Next to your head a cell phone starts to vibrate, signaling the start of the day. You rustle around in your rented sheets, trying to find the phone to stop the mosquito in your ear sound, hoping that no one in the hostel room has woken up, too. Finding shorts, shirt, wallet, passport all within the confines of your sleeping area, you crawl down the bunk-bed ladder to find your flip flops, run your fingers through your hair, and head out into the main room. There sits a free breakfast of assorted goods. Sliced bread, jam, marmite, muesli, small bananas sprawled in a still life drawing style in a large wooden bowl, some picked off lying askew. People ensconce the food, slowly, silently putting spoon to mouth, and trying to comb their fingers through their coarse, robin’s-nest like hair. Nods replace hellos and your addiction sets in. Slowly, but persistently.
The first sign is that you don’t look to the food to wake you up, rather your eye darts around the table in search of your fix. You don’t smell it brewing, so you know that it must be the instant variety: coffee, that is.
Off to the side of the room, sitting on a trunk-sized cabinet rests a hot water container, varying tea bags from Lipton to traditional loose-leaf, and a Tupperware full of black crystals. This will have to do.
Every morning you wake up, you look forward to the first, second, third, and final sips of coffee. Some mornings black, some mornings milky white. Sometimes honey filled, and sometimes brown sugar. Sometimes you look forward to it as your head hits the pillow. Always thick as mud. Always a hint of bitterness.
Over the years you’ve gone through stages of which variety you prefer. The luxurious latte, the cheap but consistent drip, the French named café au lait. Back in your home, French pressed coffee wakes you up these days. Here in the land of elephants, mangos, sunshine, and condensed milk, you find your new fix: the Thai Coffee. Or, if you’re feeling overly caffeinated, Thai Tea.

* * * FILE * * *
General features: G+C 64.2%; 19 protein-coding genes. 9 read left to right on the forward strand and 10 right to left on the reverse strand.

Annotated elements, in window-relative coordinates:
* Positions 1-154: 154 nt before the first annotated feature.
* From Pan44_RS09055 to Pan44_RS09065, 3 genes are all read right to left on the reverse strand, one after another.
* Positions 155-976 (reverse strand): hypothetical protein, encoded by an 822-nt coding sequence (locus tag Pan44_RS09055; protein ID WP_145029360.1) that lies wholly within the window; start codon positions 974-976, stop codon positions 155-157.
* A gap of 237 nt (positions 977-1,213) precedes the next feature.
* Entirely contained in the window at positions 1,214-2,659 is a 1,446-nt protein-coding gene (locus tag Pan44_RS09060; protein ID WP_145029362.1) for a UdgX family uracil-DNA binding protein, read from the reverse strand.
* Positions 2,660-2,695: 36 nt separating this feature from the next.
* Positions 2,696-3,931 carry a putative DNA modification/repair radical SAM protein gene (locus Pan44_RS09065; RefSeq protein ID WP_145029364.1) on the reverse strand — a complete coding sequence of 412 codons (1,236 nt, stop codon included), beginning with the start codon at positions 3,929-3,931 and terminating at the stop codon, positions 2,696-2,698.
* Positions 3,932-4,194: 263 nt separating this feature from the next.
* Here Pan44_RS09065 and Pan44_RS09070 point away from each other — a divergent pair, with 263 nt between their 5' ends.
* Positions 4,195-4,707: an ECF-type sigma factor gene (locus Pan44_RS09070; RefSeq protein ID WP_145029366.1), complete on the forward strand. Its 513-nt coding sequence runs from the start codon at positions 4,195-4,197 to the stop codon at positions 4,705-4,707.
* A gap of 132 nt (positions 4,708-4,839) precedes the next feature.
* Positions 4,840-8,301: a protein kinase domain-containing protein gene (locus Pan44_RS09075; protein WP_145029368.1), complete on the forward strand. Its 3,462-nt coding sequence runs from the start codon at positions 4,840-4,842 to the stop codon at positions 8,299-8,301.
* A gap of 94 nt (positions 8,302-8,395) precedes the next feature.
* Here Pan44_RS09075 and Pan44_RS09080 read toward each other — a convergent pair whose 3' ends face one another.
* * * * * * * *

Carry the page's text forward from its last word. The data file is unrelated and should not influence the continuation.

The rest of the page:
As the street vendor is pressing hard into the mesh sieve full of thick, dark coffee grounds and simultaneously scooping ice into a large 1980’s designed paper to-go cup, you remember the days when you poured cup after cup of this behind a bar located in the classy Thai restaurant in Upstate New York. Two-thirds thick and sweet Thai Coffee, one-third half and half. Here, in the birth place of the energy-packed treat, its condensed milk mixed thoroughly with the dark, thick, bitter, spoon-pressed coffee extract. Sometimes a straight shot of espresso, given the barista has a machine posted up on their street stall, market stall, or converted van. Pyrex Measuring cup. Condensed Milk. Coffee. Pour. Mix. Mix. Mix. Dump over ice and serve.
The creamy burnt orange color of the tea and the soothing enriched caramel color of the coffee calls to you as you sip on the overly bitter instant coffee in the quiet hostel as the sun shows its face for the first time today. You wish you could turn this cheap addiction fix into the rich and sweet coffee that had the density of condensed milk, the brightness of a good extraction, and the depth of complex flavors as a good coffee should.
Finishing your first cup of many, you turn to your second addiction and throw on split shorts, light weight trainers, a ratty t-shirt, fifty baht into your shorts, and you head for your run and plan on a sweet reward at the end, because in Thailand, there is always a Thai Coffee vendor between here, and there.